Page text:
What do they do when they come back? Offer moral support or what? Why can't riders continue to ride at breakneck speed without upsetting the peloton? (Announcers say they peloton keeps them in check or the peloton is slow to respond. So what!)
   Is it bad to be riding in the peloton? How do riders in the peloton get away just at the last minute to cross the finish line ahead of the rest of the pack? Why are riders allowed to draft behind team cars?
  Ah, the questions. By the way, what are those bars of food riders eat while racing. Whether you completely understand what is going on or not, it's still fun to watch and marvel at the tremendous physical conditioning of the athletes involved.

Monday, July 11, 2011

Camping and evening programs entertaining and informative

   If you decide to give camping a try be sure and find out if the park you plan to stay at offers evening programs.
   Some park rangers will speak and present a slide show or video of the park, surrounding  area, wildlife, plants, trees, trails, and a number of other topics.
  These are equally entertaining as well as informative. Besides learning about animals in the area you may be shown what tracks they make, where they make their homes, and when and where you might expect to see them during your visit.
   Programs such as these are usually free and often provide the ending to a perfect day in the outdoors. They also provide great topics for conversations and wonderful activities for the family to pursue.
   For instance, on your next hike you might look for a certain animal, tree or bird that was talked about during the previous evenings program.
   Be sure and take advantage of any or all of these programs when they are offered. There is always something new to learn.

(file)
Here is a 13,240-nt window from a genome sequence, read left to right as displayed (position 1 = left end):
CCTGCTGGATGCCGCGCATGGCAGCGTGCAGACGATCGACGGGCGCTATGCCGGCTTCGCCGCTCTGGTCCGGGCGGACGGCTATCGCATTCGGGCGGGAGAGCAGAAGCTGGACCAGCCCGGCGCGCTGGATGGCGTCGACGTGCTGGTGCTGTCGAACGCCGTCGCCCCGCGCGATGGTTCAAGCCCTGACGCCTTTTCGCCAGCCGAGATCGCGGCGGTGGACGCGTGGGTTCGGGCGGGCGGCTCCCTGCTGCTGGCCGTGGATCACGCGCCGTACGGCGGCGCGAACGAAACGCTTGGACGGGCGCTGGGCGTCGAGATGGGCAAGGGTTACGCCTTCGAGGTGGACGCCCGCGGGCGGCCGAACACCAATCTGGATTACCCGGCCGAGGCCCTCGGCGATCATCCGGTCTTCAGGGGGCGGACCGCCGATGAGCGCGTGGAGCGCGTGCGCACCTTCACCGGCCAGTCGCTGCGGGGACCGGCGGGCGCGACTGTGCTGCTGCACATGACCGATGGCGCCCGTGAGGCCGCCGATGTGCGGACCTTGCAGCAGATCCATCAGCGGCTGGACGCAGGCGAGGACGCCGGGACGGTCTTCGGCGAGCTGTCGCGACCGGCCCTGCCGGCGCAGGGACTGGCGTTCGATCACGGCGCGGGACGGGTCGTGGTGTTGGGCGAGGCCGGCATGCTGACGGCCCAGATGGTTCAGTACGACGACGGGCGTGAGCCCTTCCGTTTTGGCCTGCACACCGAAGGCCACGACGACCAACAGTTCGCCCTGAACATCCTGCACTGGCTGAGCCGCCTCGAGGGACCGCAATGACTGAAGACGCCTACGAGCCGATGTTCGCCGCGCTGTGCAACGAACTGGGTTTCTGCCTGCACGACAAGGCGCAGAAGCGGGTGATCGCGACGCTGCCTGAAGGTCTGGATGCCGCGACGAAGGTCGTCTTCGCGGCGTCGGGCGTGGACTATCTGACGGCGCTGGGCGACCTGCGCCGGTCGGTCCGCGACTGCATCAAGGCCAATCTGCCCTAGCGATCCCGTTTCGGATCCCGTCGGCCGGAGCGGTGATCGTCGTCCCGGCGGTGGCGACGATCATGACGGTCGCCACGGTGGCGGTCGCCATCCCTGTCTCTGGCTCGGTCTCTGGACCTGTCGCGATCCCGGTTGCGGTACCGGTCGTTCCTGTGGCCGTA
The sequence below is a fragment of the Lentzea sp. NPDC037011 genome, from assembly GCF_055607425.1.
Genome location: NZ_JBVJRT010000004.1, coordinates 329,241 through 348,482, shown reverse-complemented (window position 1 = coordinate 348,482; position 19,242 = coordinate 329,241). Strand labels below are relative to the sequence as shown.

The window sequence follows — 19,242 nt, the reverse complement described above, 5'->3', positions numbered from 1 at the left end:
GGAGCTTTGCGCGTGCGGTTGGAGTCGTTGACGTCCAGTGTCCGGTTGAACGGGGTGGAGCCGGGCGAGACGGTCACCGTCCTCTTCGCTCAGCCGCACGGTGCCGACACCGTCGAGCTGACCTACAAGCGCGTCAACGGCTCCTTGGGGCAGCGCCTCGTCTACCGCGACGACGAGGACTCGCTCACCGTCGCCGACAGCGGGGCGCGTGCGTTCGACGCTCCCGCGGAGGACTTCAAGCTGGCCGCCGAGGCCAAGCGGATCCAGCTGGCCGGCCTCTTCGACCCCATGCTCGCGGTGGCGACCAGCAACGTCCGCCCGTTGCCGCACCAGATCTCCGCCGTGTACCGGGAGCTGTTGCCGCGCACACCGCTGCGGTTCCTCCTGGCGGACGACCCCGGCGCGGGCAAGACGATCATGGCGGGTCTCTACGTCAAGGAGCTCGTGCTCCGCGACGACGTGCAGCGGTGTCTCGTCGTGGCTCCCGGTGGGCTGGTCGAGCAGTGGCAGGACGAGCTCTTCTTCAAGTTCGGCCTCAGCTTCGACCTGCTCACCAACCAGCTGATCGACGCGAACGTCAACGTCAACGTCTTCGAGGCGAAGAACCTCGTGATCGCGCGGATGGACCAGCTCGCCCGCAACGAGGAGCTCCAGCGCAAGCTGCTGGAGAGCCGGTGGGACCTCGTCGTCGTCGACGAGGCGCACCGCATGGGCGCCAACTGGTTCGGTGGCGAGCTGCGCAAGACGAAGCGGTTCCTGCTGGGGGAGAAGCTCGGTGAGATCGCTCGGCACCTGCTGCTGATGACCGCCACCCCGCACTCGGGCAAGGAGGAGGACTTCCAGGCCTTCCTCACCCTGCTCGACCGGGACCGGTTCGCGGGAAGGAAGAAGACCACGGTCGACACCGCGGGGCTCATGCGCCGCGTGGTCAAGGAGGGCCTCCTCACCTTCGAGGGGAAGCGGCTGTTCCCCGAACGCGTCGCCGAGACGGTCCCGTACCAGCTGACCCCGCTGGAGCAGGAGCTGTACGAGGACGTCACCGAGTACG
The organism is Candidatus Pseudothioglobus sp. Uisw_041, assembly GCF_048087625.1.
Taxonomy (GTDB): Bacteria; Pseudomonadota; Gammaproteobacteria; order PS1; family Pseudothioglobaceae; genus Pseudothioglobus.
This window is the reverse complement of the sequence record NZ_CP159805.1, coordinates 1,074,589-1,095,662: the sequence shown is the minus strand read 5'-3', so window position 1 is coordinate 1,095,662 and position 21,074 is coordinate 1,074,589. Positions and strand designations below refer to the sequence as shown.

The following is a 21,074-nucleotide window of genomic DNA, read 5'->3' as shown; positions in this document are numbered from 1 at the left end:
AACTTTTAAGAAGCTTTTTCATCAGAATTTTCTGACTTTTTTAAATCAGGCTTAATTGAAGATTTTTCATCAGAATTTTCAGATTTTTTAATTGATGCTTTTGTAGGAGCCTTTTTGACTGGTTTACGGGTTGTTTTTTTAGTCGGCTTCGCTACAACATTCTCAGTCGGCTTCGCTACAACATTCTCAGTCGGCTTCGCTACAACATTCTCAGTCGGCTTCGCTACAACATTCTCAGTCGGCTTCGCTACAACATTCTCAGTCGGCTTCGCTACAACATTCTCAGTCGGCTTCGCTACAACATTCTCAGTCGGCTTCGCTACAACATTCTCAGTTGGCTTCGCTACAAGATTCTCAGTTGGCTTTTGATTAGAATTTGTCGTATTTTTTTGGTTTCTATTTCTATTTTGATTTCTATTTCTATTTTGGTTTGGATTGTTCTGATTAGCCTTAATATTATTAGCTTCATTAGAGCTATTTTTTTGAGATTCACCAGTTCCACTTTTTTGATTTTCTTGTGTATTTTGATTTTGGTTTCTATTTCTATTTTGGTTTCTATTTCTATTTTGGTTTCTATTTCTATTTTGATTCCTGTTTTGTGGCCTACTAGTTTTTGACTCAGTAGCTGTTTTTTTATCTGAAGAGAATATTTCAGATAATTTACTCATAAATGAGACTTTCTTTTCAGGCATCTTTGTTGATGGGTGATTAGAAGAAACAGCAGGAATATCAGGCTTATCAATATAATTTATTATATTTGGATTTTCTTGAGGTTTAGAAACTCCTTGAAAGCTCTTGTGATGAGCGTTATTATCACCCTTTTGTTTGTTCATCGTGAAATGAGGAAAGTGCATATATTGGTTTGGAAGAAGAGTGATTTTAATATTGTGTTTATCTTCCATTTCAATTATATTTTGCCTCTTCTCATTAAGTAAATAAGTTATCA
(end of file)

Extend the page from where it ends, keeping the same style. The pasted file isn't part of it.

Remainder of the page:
Friday, July 8, 2011

Camping can mean outdoors on the cheap

   Think about it. No motel or hotel or meal costs. You bring your own accommodations and food. If you figure you have to eat wherever you're at, then bringing food from home to prepare over a gas stove or campfire.
   If this is all new to you, that is the idea of sleeping outdoors, instead of buying equipment only to find this activity isn't for you or the family, you can rent almost everything you'll need from the state park at Holly Recreation Area.
  In fact, they put first time campers next to campground hosts who are available to help set camp up and answer any questions.
      Known as the First Time Campers program, this event is available in 18 parks around the state. For information go to
   For $20, first timers will be provided a four-person tent, tarp, camp chairs, camp stove and propane, hotdog sticks, flashlight and fishing poles. The equipment is supplied by Gander Mountain.
 You'll need food, cooler, personal items and sleeping bags. For information or to register at Holly Recreation Area call (248) 634-8811.

Wednesday, July 6, 2011

Mosquitoe population predictions way off base

   It's doubtful anyone would support any sort of increase in the mosquito population. Several years ago regarding a story about repellents a so-called authority said that annual infestations were due largely to the previous winters weather.